Thousands cheer online for activists to be murdered. How long before someone takes it literally?
“Next time just cut the cables,” wrote 67-year old John Les on Facebook. He was reacting to a CBC News video of police arresting Greenpeace activists dangling from the Ironworkers Memorial Bridge.
It’s tempting to dismiss Les as an old shitposter with nothing better to do at 6:30 in the morning. But he’s also British Columbia’s former public safety minister, a three-term MLA and the former Mayor of Chilliwack.
And Les is not the only pillar of his community calling for anti-pipeline activists to be murdered.
For months, Saskatchewan oil billionaire and television personality W. Brett Wilson has posted on Twitter about killing people who oppose oil sands expansion.
“Cement boots work,” wrote the Nashville Predators owner and former Dragon’s Den host. Challenged by other users, Wilson has defended the comments as jokes, motivated by frustration with the slow progress of the Trans Mountain expansion project.
While Wilson claims he’s being funny, the men replying to him, retweeting him and posting similar comments don’t seem to think it’s a joke.
After two female Greenpeace activists climbed on top of tunnel-boring equipment in May, Facebook user Shannon Antle vowed to run them over in a crowd.
It was one of hundreds of comments that day threatening the two women with rape, murder and other violence.
Based on his Facebook profile, Antle likes the Ice Cube comedy Friday, Lemony Snicket books and listening to hip hop at the lake with his friends. He also works in pipeline construction.
Antle’s online comment echoes real-life violence in Charlottesville, Virginia last year. That’s where 20-year-old neo-Nazi demonstrator James Alex Fields rammed his Dodge Challenger into a crowd of counter-protestors, killing Heather Heyer and injuring dozens more.
More recently in Canada, a young man ran down more than two dozen pedestrians in Toronto with a rented van, killing 10. The suspect, Alek Minassian, was allegedly motivated by hatred for women and anger that they wouldn’t have sex with him.
So you can’t defend threats of vehicle ramming as a “joke”.
Which brings us back to the gun guys. It is normal now after a pipeline protest to see men online posting about “target practice,” calling for police or the military snipers to shoot the activists or threatening to do it themselves.
One chilling example was posted by Facebook user Austin Undseth, also in response to a Greenpeace action. “In sask that gets ya shot,” wrote the Swift Current man. Then he added the hashtag #colton, an apparent reference to Colten Boushie.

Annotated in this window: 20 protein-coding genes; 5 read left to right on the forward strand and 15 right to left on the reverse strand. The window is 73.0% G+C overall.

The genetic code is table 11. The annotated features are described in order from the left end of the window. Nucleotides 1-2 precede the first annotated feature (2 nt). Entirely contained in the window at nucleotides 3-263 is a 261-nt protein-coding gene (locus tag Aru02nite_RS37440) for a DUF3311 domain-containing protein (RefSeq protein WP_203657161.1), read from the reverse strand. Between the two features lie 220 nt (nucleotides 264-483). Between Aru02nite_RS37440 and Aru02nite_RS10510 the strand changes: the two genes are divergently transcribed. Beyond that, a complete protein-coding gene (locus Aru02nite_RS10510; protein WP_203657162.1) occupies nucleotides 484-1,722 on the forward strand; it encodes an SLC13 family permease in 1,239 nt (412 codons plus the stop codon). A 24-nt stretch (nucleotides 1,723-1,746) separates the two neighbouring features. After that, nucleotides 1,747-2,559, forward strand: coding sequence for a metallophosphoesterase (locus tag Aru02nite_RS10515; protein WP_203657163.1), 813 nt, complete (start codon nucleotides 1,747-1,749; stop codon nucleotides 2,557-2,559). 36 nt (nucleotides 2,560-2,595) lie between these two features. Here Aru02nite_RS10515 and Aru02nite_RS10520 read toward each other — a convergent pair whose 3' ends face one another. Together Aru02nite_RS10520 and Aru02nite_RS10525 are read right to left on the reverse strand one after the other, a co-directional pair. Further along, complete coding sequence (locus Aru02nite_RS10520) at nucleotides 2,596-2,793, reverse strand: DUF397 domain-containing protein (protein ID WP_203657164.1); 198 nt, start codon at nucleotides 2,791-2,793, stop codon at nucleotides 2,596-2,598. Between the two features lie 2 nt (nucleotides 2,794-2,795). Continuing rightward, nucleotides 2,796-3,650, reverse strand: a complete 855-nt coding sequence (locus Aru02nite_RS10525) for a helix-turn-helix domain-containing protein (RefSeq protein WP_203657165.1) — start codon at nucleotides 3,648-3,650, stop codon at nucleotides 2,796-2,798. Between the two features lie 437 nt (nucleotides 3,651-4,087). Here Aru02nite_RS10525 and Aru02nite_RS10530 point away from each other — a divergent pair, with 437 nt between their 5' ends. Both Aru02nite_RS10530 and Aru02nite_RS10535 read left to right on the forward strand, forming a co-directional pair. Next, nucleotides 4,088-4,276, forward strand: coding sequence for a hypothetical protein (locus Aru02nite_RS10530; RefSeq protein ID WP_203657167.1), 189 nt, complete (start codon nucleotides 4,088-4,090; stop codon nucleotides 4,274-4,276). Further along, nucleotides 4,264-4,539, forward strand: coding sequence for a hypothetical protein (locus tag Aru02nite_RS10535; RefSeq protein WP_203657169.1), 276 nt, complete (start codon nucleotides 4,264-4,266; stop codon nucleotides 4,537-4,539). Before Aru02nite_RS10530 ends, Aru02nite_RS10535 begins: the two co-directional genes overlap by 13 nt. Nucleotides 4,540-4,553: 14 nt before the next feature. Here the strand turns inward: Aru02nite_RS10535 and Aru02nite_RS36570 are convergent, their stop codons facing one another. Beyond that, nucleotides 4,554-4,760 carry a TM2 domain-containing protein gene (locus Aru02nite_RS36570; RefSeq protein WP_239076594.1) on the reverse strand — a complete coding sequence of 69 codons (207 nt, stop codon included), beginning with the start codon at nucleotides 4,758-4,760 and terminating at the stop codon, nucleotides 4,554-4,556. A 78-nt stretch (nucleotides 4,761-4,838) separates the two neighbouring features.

Boushie, a 22-year-old man from the Red Pheasant Cree Nation, was shot in the head by Saskatchewan farmer Gerald Stanley. Stanley was acquitted of any crime.
This toxic blend of racism, violent misogyny and death threats appears to be intensifying as the Trans Mountain pipeline debate drags on.
Egged on by high-profile commentators and pro-industry Facebook pages, thousands of men are using their real names to cheer for the murder of Indigenous and environmental activists – their fellow Canadians.
Sooner or later, it seems inevitable that one of them will take that rage offline, with tragic consequences.
There are three things our elected leaders can do now, before it’s too late:
- Cancel the wasteful Kinder Morgan bailout.This ill-conceived megaproject should have died under its own weight back in April. By injecting billions of public dollars into keeping it on life support, politicians are deepening the rift in Canadian society. Tell them to stop.
- Give angry young men reliable, meaningful work. Since apparently we have $4.5 billion to spend, let’s retrofit some schools. Let’s drill geothermal wells, build electric buses and install some solar panels. In the meantime we’ll need more firefighters and disaster response crews.
- Resource the fight against radicalization. The RCMP shouldn’t have to wait until someone complains to investigate a death threat. If someone is posting publicly under their own name, maybe they could use a conversation with an officer – or a counsellor. These programs need to be expanded.
While we’re at it, here are three things the Canadian news media can do:
- Fact check. Every time a news outlet runs a story claiming the Trans Mountain pipeline has never spilled, a majority of affected First Nations are in support or the project will have no impact on climate change, they widen the divide. There are valid arguments for and against. No need to print false claims.
- Stop running op-eds accusing pipeline opponents of treason. There’s a difference between oil industry profits and Canada’s public interest. In a democracy, people have the right to criticize a company or campaign against government policy. Some NGOs, including Dogwood, accept donations from U.S. philanthropists. You don’t have to like it, but it’s not treason.
- Investigate. Where did this network of enraged oil patch defenders come from? How many of them are there? Where do they congregate online? Who organizes and mobilizes them? And if those efforts require funding, where does that money come from?
We don’t have to look far to see what happens when violent rhetoric spills over into the real world. In the case of the pipeline fight, we still have a window of time to stop it.